• Sharing space in a building is the most sustainable thing you can do. You not only will share space, but will also be sharing water, electricity, heat, cleaning, and so on. The garbage man will only have to make one trip to your centre, and so will the recycling man.
  • Your employees don’t necessarily need to be there all the time. Allowing them to work from home is an eco-sustainable choice, avoiding fuel consumption and in many cases, increasing productivity and employee job satisfaction.
  • Office supplies are shared, which means less waste in terms of photocopier usage, paper handling, cabling and so on. Not only that, in the Elite Business Centres, you can often buy paper, discs, labels, envelopes and other supplies right from the front desk, eliminating your need to make frequent stops to the office supply store.
  • Furniture is reused when you decide to leave. That means you won’t be struggling trying to find a new home for your chair or filing cabinet, and the junk removal service won’t be taking them to the junk yard when you’re finished with them. The furniture stays and is reused from client to client.
  • Being connected to your clients with a virtual telephone answering service means you don’t need to check in to an office every day, and your virtual assistant doesn’t even need to print out copies of your documents and snail mail them – they can be electronically attached to an e-mail and reviewed right from your computer screen.

Being eco-friendly doesn’t just stop at the concept of a virtual or shared office centre. The inside practices of our centres are also doing what they can to create a better planet for our future. Recycling is a daily routine, and digital photocopiers are allowing direct scanning from USB sticks and more efficient printing. Some of our buildings have scheduled ‘lights off’ times and use less energy with newer technologies.

Sometimes ‘going green’ comes with a price – more for organic vegetables, a premium for buying local, or longer commute by using public transit. However, with a shared business centre, you actually SAVE money in addition to being kind to the environment. The 94% speaks for itself!

Elite Centres Creating Stepping Stones for Businesses

August 25, 2010 by ·  

In this ever-changing economy, companies find themselves in a position where they may need off-site satellite offices, flexibility, or perhaps graduated rentals or shorter leases. Business centres are the ideal solution, whether your company is expanding or just starting out. A business can come into a fully staffed, fully furnished centre complete with the capital expenditures of photocopiers and a switchboard already in place for a fraction of the cost of traditional office space.

Elite Business Centres are at the forefront of providing such opportunities for businesses in the Metro Vancouver area. For example, one company was expanding quickly into Canada from New York. They hired a Sales Manager to head up the Western region of their ever-growing business. An entire office staffed with administrators and receptionists was not necessary for this particular satellite office. The new Sales Manager travels frequently, but has to maintain a professional office environment when meeting clients locally.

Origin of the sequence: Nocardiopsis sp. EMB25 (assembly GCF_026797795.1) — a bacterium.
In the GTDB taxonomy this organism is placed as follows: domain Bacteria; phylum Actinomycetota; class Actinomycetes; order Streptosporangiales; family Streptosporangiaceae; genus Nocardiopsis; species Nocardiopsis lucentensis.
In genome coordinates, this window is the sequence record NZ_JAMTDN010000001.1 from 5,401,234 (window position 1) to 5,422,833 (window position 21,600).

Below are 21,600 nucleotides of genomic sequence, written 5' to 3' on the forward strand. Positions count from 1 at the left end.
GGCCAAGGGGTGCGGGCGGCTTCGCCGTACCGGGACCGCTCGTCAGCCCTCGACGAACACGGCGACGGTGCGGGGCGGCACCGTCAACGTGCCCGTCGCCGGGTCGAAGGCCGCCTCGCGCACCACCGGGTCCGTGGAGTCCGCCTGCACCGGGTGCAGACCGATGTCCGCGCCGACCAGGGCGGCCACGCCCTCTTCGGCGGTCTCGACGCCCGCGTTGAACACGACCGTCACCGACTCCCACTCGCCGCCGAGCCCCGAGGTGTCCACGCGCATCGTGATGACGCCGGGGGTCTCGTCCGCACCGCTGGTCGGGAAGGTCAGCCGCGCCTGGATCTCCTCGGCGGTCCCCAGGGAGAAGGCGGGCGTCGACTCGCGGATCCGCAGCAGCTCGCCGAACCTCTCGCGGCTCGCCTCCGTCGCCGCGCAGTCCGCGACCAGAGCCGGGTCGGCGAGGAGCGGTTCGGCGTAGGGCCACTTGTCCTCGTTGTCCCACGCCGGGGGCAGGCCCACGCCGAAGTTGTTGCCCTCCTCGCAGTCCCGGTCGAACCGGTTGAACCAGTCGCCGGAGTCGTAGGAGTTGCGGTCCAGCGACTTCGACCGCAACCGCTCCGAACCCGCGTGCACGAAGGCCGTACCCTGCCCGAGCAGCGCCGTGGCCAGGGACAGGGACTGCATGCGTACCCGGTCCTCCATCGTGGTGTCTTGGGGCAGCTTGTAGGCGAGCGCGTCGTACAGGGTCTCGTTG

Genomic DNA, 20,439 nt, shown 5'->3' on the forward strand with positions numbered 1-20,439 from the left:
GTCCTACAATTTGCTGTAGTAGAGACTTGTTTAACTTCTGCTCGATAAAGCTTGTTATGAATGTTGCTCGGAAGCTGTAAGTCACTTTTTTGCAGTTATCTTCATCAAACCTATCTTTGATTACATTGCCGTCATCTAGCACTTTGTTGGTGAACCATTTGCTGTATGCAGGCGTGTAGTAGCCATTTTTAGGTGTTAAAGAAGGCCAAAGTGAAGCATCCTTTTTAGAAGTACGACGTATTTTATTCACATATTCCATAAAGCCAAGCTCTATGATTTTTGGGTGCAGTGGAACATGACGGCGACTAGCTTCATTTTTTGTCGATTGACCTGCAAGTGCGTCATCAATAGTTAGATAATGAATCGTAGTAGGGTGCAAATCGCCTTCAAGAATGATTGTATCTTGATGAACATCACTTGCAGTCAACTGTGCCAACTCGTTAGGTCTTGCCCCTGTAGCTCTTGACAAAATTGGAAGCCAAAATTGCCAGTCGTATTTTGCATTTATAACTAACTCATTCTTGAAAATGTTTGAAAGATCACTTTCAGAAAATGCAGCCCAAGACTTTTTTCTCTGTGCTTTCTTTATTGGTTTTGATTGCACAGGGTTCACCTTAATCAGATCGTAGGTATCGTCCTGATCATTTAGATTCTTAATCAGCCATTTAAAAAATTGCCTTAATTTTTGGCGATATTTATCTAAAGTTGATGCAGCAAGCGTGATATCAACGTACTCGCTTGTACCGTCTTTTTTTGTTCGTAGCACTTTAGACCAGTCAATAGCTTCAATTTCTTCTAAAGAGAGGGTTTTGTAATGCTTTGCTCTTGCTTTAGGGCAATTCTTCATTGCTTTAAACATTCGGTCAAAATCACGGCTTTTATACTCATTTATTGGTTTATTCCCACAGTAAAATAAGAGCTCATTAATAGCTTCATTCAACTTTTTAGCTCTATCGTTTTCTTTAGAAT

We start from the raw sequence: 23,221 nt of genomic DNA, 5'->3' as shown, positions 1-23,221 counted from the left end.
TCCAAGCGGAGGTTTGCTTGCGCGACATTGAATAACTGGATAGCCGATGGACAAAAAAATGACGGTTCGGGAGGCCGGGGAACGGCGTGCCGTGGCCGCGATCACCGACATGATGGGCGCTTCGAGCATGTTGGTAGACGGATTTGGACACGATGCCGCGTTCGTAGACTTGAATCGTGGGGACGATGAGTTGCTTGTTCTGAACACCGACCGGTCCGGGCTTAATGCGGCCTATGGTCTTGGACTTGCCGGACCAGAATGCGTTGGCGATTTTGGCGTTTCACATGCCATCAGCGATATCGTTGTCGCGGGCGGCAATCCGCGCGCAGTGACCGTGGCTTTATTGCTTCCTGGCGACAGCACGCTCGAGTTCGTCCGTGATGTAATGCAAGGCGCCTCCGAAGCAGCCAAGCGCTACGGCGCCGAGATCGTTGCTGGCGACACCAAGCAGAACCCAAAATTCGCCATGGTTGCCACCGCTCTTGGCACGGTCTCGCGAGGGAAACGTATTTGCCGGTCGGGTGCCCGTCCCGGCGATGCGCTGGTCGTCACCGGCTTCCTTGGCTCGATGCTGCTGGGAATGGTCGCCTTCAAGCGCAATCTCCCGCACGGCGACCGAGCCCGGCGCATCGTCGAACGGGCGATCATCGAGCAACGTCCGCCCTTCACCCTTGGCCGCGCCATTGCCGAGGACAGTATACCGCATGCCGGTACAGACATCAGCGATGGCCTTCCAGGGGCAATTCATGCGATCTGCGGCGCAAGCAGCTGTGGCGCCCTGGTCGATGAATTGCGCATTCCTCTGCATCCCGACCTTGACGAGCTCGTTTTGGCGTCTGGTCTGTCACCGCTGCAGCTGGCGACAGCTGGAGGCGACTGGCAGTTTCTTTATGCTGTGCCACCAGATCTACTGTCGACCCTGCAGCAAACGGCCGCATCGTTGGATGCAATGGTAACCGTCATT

Image is, of course, of huge importance to the expansion and success of any type of business. The front desk area and the friendly reception provided with his business centre has been extremely helpful. His company calls are answered from Monday to Friday, and can be easily transferred to his mobile or put through to a voice mail box to hear at his convenience.

From a different perspective, an enthusiastic Simon Fraser University graduate had an innovative idea for a start-up company. After the initial meeting with one of the Elite Business Centre owners, the young entrepreneur had not only a mailbox, but a professional meeting place where he could show clients his products and services.

Eventually, by marketing his services effectively, and allowing Elite Business Centres to provide meeting space, mail handling, and telephone answering, our young entrepreneur was ready to lease his own shared office space without needing to relocate. He can still meet clients all over the Lower Mainland using the Elite boardrooms, but now he has his own furnished office space, 24 / 7 access, kitchen and coffee room, plus admin services when he needs them.

The many options and business solutions each of these companies found in the shared office industry were key components to building and maintaining a business. As a stepping stone for any company, Elite Business Centres can customize services to clients’ current needs. From virtual services to leasing a permanent office, people can rely on them to help guide business owners towards success!

Finding The Optimal Work-Life Balance in Vancouver

June 1, 2010 by ·  

Vancouver is the ideal place to find the perfect work life balance (Image Credit: JMV)

Find Your Right Work-Life Balance

Once upon a time, working meant clocking 40 hours each week, Monday to Friday, from 9 am to 5 pm unless you worked at a bank, or held a shift position. These days, the boundary between working and non-working hours has blurred thanks to flex-time, working from home, and the technology that we use in our work and personal lives.